Alcohol-based hand sanitizers can kill viruses and bacteria and prevent the spread of illness, especially at playgrounds, mall food courts and other places where you may not have easy access to soap and water. And there's no doubt that pressing on your wrist takes slightly less effort than pulling a bottle of sanitizer out of your pocket or purse. But before you buy Pure-Go for yourself or someone on your shopping list, ask yourself: How convenient does sanitizer really need to be?
Frankincense and myrrh
According to the Bible, frankincense and myrrh were two of the hot gift ideas for the first Christmas. Although the aromatic tree resins have since been eclipsed by gift cards and gaming systems, you can still buy them at health food stores or online.
For thousands of years, wise men and others have prized frankincense and myrrh for their earthy, spicy fragrances. To see what the fuss was about, consider buying vials of essential oils made from the resins. Expect to pay about $10 for 5 milliliters of either. Mix a little oil with a bath or pour it into an aromatherapy nebulizer, and you'll instantly re-create the scents of the manger scene -- at least the pleasant parts.
Both resins may also have some medicinal benefits. Myrrh -- sometimes added to mouthwashes and toothpastes -- can kill bacteria and also seems to ease inflammation. Websites selling myrrh recommend putting a small amount of essential oil on mouth sores, but there's no good evidence that this works. Test-tube studies suggest that frankincense also has some anti-inflammatory powers, and a small study found that a product combining the resin with three other herbs (ginger, turmeric and ashwagandha) seemed to relieve osteoarthritis pain.
Overall, though, it seems that frankincense and myrrh have more to offer the nose than any other part of the body.
Health by Chocolate
Devotees of chocolate have already heard the good news: The antioxidant flavonoids and other nutrients in dark chocolate can actually be good for you. For example, a 2004 Finnish study found that eating 75 grams of dark chocolate daily boosted HDL, or "good," cholesterol, by more than 10%. Other studies suggest dark chocolate can relax blood vessels and discourage blood clots.
It was only a matter of time before chocolate migrated from the candy aisle to the world of health products. And perhaps no product has made that move more explicitly than Health by Chocolate, sold at health food stores, upscale grocers and over the Internet. Shopping online, you can buy a 24-pack of 1.75-ounce bars for a little less than $90, or nearly $3.75 per bar.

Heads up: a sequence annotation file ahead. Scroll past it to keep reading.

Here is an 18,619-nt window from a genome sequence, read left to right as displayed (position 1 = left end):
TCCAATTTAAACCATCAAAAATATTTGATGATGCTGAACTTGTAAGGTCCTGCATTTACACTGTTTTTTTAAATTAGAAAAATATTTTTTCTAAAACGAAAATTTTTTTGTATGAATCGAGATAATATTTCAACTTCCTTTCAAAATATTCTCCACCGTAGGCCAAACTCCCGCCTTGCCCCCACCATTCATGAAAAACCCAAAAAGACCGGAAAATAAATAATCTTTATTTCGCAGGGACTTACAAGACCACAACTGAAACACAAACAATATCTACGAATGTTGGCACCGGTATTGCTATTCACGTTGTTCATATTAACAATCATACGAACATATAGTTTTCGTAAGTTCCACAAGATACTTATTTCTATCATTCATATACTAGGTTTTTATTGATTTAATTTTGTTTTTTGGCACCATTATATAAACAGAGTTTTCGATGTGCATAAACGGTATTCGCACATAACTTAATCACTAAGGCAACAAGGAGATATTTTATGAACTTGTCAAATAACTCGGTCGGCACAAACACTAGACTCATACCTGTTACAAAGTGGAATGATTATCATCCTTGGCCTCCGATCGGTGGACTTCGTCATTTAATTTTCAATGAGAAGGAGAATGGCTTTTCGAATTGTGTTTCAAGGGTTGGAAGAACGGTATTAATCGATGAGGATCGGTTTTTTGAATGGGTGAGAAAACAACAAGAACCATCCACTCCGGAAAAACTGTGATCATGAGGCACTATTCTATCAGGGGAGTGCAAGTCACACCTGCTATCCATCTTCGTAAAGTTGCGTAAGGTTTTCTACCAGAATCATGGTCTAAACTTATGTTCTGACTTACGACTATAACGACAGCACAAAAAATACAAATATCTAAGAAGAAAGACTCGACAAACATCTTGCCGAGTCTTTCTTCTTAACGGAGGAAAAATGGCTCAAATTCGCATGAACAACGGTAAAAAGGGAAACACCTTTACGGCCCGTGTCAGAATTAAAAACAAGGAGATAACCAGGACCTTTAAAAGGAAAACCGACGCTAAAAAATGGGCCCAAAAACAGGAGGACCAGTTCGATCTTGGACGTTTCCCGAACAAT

Health by Chocolate makes claims that go beyond the heart. One variety -- the Instant Bliss Beauty Bar -- is touted as "the most delicious way to give yourself soft, smooth, luxurious looking skin." It's not a completely far-fetched claim: A small study recently published in the Journal of Nutrition found that drinking flavonoid-rich cocoa powder every day for three months improved circulation to the skin, leaving it thicker and better hydrated.
The Beautiful Bones bar promises to "give much-needed support to your beautiful bones," an offer that's bolstered by extra calcium and vitamin D.
Any dark chocolate bar made with real cocoa is likely to offer health benefits, as long as you don't eat enough to blow your calorie budget. (Milk chocolate has fewer flavonoids and more calories.) In comparing brands, the real issue is taste. And for that, shoppers might prefer bars with a richer, more decadent flavor.
Tanita Ironman Body Composition Monitor
If you're planning to give someone a scale for the holidays, you've already shown a willingness to take risks. (Certain people would see a gift-wrapped scale as an invitation for violence.) But some gambles are doomed from the start.
Consider the Tanita Ironman Body Composition Monitor, sold for about $130. One of the scale's main selling points is that it purportedly measures levels of visceral fat, the kind that builds up around the intestines and other organs. Experts believe that visceral fat can throw off a person's metabolism, greatly increasing the risk of heart disease and diabetes.
Unfortunately, no bathroom scale can accurately measure visceral fat, says Kenneth Ellis, principal investigator of the Body Composition Laboratory at Baylor College of Medicine in Houston. "It really surprises me that they are claiming to do it," he says. Instead, scales such as the Ironman can make only a rough estimate based on a person's weight and the ease with which a small jolt of electricity runs through the body. (Electricity moves easily through lean tissue, but lots of fat will make for a sluggish signal.)